“Once you’re aware of the risk, make sure you have the right processes and tools in place that will allow you to take effective action,” he says. “Ultimately, applying an existing patch to a known vulnerability that is known to be exploited in the wild should be the easy part of good security hygiene. »

A July report from Palo Alto Networks’ Unit 42 also suggested attackers play favorites when considering which software vulnerabilities to target.

Fix fix issue with business context

Assraf says it’s common to prioritize by criticality with major frameworks like CVSS, which assign severity ratings to known vulnerabilities — several security vendors also assign their own black box rating systems.

“What’s important to consider, and where this step – and suppliers – often fail, is the failure to consider the business context,” he says.

It is therefore important to focus on the potential threats that will have the greatest impact on your unique digital environment, not necessarily a third-party rating assigned without context.

“The most mature organizations will then automate the remediation process based on this context, updating the most critical systems while minimizing downtime and impact through strategic deployment planning,” says Assraf. .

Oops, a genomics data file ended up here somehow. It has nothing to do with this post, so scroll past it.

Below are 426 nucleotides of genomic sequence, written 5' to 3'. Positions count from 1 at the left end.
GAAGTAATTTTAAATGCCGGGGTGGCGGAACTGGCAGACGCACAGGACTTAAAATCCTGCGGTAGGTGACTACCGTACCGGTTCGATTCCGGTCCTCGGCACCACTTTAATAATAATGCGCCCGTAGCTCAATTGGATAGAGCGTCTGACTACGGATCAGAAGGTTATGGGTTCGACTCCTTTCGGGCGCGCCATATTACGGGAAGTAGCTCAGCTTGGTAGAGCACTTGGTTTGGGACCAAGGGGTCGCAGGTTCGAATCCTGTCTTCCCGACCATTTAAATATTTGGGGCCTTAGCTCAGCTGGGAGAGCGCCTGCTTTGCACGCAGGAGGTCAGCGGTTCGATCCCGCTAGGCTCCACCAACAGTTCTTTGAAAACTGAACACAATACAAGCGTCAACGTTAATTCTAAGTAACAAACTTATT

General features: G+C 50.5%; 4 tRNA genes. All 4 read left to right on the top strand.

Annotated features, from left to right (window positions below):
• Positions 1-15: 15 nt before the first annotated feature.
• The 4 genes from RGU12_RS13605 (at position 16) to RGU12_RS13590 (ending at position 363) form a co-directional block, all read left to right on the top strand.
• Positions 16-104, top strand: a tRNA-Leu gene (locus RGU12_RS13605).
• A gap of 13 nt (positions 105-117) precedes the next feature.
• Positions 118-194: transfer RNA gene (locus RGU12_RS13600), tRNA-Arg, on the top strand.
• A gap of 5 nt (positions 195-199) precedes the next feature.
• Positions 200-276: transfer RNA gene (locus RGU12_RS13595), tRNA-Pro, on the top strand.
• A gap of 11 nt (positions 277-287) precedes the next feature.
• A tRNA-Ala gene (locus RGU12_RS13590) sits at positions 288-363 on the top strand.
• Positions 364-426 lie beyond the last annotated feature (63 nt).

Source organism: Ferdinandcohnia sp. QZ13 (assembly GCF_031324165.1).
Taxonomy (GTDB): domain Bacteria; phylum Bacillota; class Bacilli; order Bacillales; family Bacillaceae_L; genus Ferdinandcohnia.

Perkal points out that most of the code running in an organization comes from various third parties, whether open source or commercial.

“While this allows organizations to focus on their core business logic and release code faster, it also introduces security risk in the form of software vulnerabilities,” he explains. “Fixing everything just isn’t feasible. »

According to him, to be able to address risk effectively, attack surface management platforms that can intelligently prioritize the most important vulnerabilities, as well as automate some of the mitigation and remediation aspects, can help address this risk.

“The most concerning thing I learned from the research is that these old, known and exploitable vulnerabilities are still as pervasive as ever,” he adds. “It’s particularly concerning because it’s likely that the same analysis we’ve done is also being conducted by attackers, and by leaving this huge attack surface vulnerable, we’re making it easier for them.” »